Astrid Lindgren Memorial Award

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Wise words from Philip Pullman, who received the Astrid Lindgren Memorial Award in 2005:

Children need art and stories and poems and music as much as they need love and food and fresh air and play. If you don’t give a child food, the damage quickly becomes visible. If you don’t let a child have fresh air and play, the damage is also visible, but not so quickly. If you don’t give a child love, the damage might not be seen for some years, but it’s permanent.

But if you don’t give a child art and stories and poems and music, the damage is not so easy to see. It’s there, though. Their bodies are healthy enough; they can run and jump and swim and eat hungrily and make lots of noise, as children have always done, but something is missing.

It’s true that some people grow up never encountering…

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A New Book about an Important Issue: “Stolen Lives”, by Netta England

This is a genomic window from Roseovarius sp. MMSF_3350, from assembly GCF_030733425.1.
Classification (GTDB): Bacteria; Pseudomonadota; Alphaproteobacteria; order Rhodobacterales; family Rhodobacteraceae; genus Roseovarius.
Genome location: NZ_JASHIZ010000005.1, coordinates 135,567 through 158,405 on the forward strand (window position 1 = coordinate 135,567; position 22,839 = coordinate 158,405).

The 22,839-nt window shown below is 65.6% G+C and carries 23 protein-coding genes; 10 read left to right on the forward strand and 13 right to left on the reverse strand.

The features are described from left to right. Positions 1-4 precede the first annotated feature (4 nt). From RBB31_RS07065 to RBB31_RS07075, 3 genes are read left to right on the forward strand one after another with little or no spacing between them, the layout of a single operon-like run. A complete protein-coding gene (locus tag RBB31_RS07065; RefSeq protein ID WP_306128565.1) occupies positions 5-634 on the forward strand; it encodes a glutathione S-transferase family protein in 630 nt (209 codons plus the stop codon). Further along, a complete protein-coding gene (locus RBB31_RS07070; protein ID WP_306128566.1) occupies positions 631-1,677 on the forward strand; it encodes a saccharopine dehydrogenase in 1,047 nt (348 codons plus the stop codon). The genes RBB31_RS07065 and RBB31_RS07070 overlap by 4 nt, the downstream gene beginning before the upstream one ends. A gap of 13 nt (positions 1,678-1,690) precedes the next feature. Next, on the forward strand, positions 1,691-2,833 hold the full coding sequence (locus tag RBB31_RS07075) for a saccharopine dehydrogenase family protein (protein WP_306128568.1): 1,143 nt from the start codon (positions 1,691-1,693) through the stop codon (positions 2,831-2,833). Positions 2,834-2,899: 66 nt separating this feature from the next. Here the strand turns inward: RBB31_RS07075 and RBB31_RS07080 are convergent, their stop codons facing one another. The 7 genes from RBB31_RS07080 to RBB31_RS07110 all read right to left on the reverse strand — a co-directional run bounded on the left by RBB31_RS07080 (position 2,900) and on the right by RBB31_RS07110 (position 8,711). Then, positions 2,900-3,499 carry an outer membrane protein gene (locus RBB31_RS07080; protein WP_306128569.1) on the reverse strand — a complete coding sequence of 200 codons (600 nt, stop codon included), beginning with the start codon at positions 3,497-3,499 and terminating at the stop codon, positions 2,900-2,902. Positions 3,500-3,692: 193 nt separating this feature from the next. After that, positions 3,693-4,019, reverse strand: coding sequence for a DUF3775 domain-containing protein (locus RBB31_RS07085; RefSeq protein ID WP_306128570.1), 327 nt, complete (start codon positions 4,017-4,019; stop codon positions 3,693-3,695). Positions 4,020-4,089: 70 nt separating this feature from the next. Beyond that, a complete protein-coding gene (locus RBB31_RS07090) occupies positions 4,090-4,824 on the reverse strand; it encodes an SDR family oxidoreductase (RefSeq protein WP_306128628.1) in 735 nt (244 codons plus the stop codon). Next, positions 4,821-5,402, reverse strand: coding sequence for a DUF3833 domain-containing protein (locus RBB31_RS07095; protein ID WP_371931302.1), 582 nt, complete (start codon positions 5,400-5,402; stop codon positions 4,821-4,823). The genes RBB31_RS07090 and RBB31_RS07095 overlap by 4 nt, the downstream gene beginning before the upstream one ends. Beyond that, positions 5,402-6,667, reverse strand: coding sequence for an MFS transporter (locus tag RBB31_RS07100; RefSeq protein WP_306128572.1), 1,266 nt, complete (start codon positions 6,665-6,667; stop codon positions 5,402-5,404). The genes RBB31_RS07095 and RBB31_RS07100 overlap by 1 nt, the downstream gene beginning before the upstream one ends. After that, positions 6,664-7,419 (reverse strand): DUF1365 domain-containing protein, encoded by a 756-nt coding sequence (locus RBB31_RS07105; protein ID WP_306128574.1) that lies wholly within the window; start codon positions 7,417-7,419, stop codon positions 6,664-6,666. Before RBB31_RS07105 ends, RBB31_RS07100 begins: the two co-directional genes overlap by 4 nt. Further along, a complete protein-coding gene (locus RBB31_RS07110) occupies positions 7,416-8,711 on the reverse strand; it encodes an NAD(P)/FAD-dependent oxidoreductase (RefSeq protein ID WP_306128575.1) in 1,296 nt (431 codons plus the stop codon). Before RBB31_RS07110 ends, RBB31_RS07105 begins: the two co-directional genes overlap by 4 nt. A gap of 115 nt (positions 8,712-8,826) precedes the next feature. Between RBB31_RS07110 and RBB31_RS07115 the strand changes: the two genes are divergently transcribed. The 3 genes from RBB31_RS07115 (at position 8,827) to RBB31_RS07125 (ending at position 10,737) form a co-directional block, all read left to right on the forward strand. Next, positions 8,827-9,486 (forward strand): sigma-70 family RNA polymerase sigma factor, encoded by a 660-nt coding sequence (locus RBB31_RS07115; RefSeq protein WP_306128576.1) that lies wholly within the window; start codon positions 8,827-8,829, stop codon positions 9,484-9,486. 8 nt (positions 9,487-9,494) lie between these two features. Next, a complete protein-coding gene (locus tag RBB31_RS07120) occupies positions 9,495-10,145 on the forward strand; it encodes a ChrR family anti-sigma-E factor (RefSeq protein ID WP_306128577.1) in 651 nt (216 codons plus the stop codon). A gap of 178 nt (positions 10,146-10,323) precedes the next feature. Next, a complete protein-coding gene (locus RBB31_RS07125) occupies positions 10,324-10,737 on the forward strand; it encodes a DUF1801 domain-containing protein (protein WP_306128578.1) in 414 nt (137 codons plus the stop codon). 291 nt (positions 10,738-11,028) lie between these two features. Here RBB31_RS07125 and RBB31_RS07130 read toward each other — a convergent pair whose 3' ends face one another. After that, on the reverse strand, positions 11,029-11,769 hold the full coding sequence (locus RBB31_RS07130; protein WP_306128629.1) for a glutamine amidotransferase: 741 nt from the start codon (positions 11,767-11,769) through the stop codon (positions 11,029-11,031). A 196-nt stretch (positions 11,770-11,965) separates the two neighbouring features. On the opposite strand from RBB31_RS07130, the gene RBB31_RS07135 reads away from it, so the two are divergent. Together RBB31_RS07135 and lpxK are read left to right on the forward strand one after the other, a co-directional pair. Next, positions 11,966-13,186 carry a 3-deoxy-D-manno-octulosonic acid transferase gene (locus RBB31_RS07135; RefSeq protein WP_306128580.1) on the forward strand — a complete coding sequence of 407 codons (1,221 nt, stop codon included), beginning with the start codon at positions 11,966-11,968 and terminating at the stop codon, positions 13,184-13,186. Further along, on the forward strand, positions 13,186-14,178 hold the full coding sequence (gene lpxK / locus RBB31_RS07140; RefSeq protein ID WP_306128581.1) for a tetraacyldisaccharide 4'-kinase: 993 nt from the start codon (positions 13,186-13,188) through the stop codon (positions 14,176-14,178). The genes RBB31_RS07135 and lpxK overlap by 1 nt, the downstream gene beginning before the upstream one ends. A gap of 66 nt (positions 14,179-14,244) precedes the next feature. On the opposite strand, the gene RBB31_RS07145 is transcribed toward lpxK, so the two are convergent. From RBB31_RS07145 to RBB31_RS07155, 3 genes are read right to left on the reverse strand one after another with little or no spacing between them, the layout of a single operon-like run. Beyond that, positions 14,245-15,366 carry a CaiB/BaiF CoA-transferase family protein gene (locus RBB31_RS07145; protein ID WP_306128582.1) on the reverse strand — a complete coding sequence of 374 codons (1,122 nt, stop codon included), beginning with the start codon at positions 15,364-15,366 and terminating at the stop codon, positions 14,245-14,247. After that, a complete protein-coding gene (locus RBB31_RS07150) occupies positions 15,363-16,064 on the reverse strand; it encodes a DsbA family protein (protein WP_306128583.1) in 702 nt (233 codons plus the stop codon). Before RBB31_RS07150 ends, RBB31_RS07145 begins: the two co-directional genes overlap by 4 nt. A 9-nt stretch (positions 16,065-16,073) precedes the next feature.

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There have been over 300,000 children abused in NZ state care. I am one of them. So many suffered hideous abuse. This is our nation’s greatest shame.

My name is Netta Christian (nee England). My book ‘Stolen Lives’ is the record of my journey from a neglected and abused state ward, to a woman who discovered her heritage and went on to create a positive life, regardless of her upbringing.

Netta and her brother Ray as children

Netta and her brother Ray as children

I was raised with my brother Ray as a ward of the state in Papatoetoe, Auckland, New Zealand. I was educated at Papatoetoe Primary School and Otahuhu College, where I passed the school certificate examination.

Ray and I hardly knew our mother. She was a strange woman who made occasional visits, and we did not even know we had a father. From a very early age we lived with foster parents and at school we were treated as different. Growing up, I became increasingly aware that my foster mother disliked me. Though never starved, I suffered neglect, as well as mental, physical and sexual abuse.

I am now widowed and have three grown up children and three grandchildren, and live in a Hamilton retirement village.

Netta as a child with her doll

Netta as a child with her doll

In April 2011, the NZ Herald ran a front-page feature story about my wish to start a support group for those who were abused in state care. In 2013, I helped to set up the NZ branch of CLAN (Care Leavers Australasia Network) www.clan.org.au. This group offers support, justice and healing for all those who lived in institutional care as a child.